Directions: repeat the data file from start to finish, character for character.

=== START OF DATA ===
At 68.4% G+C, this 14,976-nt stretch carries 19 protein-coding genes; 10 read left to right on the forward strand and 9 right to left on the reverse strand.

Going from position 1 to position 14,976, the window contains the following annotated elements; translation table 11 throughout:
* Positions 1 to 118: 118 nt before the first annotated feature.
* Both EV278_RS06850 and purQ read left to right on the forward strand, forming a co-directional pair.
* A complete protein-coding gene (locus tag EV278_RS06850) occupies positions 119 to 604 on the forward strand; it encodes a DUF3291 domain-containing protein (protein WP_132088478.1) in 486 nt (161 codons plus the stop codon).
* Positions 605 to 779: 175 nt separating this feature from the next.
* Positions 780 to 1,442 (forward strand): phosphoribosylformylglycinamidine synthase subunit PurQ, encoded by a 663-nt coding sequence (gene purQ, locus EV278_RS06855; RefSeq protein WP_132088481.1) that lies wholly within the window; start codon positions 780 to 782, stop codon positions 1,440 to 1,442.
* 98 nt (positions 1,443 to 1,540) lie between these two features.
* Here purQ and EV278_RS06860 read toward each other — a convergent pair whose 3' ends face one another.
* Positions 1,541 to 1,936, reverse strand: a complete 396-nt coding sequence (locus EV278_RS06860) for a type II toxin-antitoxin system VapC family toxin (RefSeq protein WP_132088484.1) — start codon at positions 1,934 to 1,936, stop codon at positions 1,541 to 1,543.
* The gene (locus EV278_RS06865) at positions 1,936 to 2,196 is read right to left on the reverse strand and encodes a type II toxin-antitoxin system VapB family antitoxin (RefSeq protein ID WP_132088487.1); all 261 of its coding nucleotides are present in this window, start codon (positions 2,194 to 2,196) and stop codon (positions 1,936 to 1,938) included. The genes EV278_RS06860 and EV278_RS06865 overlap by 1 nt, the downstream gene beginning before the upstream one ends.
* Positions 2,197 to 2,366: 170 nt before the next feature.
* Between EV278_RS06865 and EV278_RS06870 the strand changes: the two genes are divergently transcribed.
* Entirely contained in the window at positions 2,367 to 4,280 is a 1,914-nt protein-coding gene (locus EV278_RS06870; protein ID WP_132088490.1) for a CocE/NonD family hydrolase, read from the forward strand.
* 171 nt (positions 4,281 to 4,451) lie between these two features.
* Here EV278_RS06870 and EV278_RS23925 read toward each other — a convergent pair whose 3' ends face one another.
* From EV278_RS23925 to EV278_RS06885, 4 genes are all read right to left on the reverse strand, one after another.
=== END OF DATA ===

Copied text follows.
At 68.4% G+C, this 14,976-nt stretch carries 19 protein-coding genes; 10 read left to right on the forward strand and 9 right to left on the reverse strand.

Going from position 1 to position 14,976, the window contains the following annotated elements; translation table 11 throughout:
* Positions 1 to 118: 118 nt before the first annotated feature.
* Both EV278_RS06850 and purQ read left to right on the forward strand, forming a co-directional pair.
* A complete protein-coding gene (locus tag EV278_RS06850) occupies positions 119 to 604 on the forward strand; it encodes a DUF3291 domain-containing protein (protein WP_132088478.1) in 486 nt (161 codons plus the stop codon).
* Positions 605 to 779: 175 nt separating this feature from the next.
* Positions 780 to 1,442 (forward strand): phosphoribosylformylglycinamidine synthase subunit PurQ, encoded by a 663-nt coding sequence (gene purQ, locus EV278_RS06855; RefSeq protein WP_132088481.1) that lies wholly within the window; start codon positions 780 to 782, stop codon positions 1,440 to 1,442.
* 98 nt (positions 1,443 to 1,540) lie between these two features.
* Here purQ and EV278_RS06860 read toward each other — a convergent pair whose 3' ends face one another.
* Positions 1,541 to 1,936, reverse strand: a complete 396-nt coding sequence (locus EV278_RS06860) for a type II toxin-antitoxin system VapC family toxin (RefSeq protein WP_132088484.1) — start codon at positions 1,934 to 1,936, stop codon at positions 1,541 to 1,543.
* The gene (locus EV278_RS06865) at positions 1,936 to 2,196 is read right to left on the reverse strand and encodes a type II toxin-antitoxin system VapB family antitoxin (RefSeq protein ID WP_132088487.1); all 261 of its coding nucleotides are present in this window, start codon (positions 2,194 to 2,196) and stop codon (positions 1,936 to 1,938) included. The genes EV278_RS06860 and EV278_RS06865 overlap by 1 nt, the downstream gene beginning before the upstream one ends.
* Positions 2,197 to 2,366: 170 nt before the next feature.
* Between EV278_RS06865 and EV278_RS06870 the strand changes: the two genes are divergently transcribed.
* Entirely contained in the window at positions 2,367 to 4,280 is a 1,914-nt protein-coding gene (locus EV278_RS06870; protein ID WP_132088490.1) for a CocE/NonD family hydrolase, read from the forward strand.
* 171 nt (positions 4,281 to 4,451) lie between these two features.
* Here EV278_RS06870 and EV278_RS23925 read toward each other — a convergent pair whose 3' ends face one another.
* From EV278_RS23925 to EV278_RS06885, 4 genes are all read right to left on the reverse strand, one after another.